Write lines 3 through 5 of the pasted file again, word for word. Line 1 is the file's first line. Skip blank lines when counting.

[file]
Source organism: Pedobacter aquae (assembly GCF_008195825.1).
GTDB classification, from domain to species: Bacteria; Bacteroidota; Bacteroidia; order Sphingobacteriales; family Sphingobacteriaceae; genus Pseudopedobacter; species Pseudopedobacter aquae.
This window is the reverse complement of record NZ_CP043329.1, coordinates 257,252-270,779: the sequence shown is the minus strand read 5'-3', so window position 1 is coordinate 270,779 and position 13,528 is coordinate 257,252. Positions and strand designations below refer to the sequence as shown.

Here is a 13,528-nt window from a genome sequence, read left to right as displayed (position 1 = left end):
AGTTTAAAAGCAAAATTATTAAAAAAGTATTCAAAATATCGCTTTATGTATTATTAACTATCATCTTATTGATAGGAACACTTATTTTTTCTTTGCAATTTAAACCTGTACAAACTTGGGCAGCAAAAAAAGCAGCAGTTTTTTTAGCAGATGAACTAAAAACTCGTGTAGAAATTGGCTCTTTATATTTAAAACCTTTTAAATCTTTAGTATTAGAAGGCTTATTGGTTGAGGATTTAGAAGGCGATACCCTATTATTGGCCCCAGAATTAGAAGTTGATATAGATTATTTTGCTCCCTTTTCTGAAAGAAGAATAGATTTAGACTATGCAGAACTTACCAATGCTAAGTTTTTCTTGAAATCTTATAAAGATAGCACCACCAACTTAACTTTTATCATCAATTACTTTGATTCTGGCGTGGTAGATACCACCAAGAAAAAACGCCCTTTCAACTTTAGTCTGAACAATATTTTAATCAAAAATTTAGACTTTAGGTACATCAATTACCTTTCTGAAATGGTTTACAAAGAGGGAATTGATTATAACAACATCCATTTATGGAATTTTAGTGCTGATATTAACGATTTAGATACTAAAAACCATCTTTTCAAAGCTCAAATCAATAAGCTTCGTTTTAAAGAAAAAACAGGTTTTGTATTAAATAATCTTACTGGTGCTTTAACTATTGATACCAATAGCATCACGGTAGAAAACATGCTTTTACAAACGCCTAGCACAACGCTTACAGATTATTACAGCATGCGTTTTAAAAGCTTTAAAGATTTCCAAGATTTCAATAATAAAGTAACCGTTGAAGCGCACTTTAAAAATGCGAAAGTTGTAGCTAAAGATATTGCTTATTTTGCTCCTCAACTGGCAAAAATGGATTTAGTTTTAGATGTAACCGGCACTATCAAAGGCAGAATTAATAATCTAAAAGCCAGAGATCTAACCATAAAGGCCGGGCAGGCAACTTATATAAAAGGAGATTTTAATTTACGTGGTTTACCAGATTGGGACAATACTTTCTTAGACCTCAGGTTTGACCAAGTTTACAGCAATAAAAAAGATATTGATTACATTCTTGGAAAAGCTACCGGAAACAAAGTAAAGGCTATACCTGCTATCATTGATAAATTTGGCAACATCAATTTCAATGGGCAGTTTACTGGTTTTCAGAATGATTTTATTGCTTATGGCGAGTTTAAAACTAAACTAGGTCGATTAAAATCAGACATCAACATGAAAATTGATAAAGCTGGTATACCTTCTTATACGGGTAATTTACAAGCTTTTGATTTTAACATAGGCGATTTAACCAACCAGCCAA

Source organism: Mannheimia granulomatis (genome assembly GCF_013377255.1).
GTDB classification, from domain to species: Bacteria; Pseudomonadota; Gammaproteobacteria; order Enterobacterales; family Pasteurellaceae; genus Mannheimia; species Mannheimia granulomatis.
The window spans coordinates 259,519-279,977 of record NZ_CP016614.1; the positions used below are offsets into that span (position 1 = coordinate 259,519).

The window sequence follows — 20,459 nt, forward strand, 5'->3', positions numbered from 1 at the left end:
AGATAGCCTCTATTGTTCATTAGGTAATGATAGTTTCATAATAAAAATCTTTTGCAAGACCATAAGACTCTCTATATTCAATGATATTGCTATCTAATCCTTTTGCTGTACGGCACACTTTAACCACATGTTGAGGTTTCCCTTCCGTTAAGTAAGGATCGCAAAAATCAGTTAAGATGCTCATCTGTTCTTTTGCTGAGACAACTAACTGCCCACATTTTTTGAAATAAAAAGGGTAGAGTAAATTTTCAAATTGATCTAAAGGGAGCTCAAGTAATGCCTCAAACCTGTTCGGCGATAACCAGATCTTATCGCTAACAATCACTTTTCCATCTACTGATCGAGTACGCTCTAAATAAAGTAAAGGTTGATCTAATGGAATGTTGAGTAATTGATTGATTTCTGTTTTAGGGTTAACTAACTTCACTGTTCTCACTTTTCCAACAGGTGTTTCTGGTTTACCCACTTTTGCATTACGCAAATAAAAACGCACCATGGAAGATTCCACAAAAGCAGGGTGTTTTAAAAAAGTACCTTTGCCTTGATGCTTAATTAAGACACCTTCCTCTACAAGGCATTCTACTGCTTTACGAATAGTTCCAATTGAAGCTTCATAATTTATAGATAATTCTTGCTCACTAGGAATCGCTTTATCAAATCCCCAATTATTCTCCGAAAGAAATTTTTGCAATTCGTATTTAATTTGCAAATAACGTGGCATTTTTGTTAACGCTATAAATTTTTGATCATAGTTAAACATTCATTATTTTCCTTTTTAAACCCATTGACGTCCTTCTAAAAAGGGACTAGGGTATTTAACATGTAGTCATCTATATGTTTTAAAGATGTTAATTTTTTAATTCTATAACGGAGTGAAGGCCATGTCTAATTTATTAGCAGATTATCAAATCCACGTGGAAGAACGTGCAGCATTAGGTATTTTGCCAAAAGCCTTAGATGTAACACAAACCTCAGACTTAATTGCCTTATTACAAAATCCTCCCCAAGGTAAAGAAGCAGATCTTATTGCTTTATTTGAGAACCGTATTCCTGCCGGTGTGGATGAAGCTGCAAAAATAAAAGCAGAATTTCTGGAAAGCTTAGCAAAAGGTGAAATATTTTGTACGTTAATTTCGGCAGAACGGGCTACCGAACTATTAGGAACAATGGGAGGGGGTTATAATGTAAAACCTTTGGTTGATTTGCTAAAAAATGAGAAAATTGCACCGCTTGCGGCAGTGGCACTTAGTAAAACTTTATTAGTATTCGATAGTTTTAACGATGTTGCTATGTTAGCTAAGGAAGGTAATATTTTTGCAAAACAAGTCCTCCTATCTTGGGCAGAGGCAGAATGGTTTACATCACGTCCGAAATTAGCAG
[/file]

This window is the reverse complement of record NZ_CP043329.1, coordinates 257,252-270,779: the sequence shown is the minus strand read 5'-3', so window position 1 is coordinate 270,779 and position 13,528 is coordinate 257,252. Positions and strand designations below refer to the sequence as shown.

Here is a 13,528-nt window from a genome sequence, read left to right as displayed (position 1 = left end):
AGTTTAAAAGCAAAATTATTAAAAAAGTATTCAAAATATCGCTTTATGTATTATTAACTATCATCTTATTGATAGGAACACTTATTTTTTCTTTGCAATTTAAACCTGTACAAACTTGGGCAGCAAAAAAAGCAGCAGTTTTTTTAGCAGATGAACTAAAAACTCGTGTAGAAATTGGCTCTTTATATTTAAAACCTTTTAAATCTTTAGTATTAGAAGGCTTATTGGTTGAGGATTTAGAAGGCGATACCCTATTATTGGCCCCAGAATTAGAAGTTGATATAGATTATTTTGCTCCCTTTTCTGAAAGAAGAATAGATTTAGACTATGCAGAACTTACCAATGCTAAGTTTTTCTTGAAATCTTATAAAGATAGCACCACCAACTTAACTTTTATCATCAATTACTTTGATTCTGGCGTGGTAGATACCACCAAGAAAAAACGCCCTTTCAACTTTAGTCTGAACAATATTTTAATCAAAAATTTAGACTTTAGGTACATCAATTACCTTTCTGAAATGGTTTACAAAGAGGGAATTGATTATAACAACATCCATTTATGGAATTTTAGTGCTGATATTAACGATTTAGATACTAAAAACCATCTTTTCAAAGCTCAAATCAATAAGCTTCGTTTTAAAGAAAAAACAGGTTTTGTATTAAATAATCTTACTGGTGCTTTAACTATTGATACCAATAGCATCACGGTAGAAAACATGCTTTTACAAACGCCTAGCACAACGCTTACAGATTATTACAGCATGCGTTTTAAAAGCTTTAAAGATTTCCAAGATTTCAATAATAAAGTAACCGTTGAAGCGCACTTTAAAAATGCGAAAGTTGTAGCTAAAGATATTGCTTATTTTGCTCCTCAACTGGCAAAAATGGATTTAGTTTTAGATGTAACCGGCACTATCAAAGGCAGAATTAATAATCTAAAAGCCAGAGATCTAACCATAAAGGCCGGGCAGGCAACTTATATAAAAGGAGATTTTAATTTACGTGGTTTACCAGATTGGGACAATACTTTCTTAGACCTCAGGTTTGACCAAGTTTACAGCAATAAAAAAGATATTGATTACATTCTTGGAAAAGCTACCGGAAACAAAGTAAAGGCTATACCTGCTATCATTGATAAATTTGGCAACATCAATTTCAATGGGCAGTTTACTGGTTTTCAGAATGATTTTATTGCTTATGGCGAGTTTAAAACTAAACTAGGTCGATTAAAATCAGACATCAACATGAAAATTGATAAAGCTGGTATACCTTCTTATACGGGTAATTTACAAGCTTTTGATTTTAACATAGGCGATTTAACCAACCAGCCAA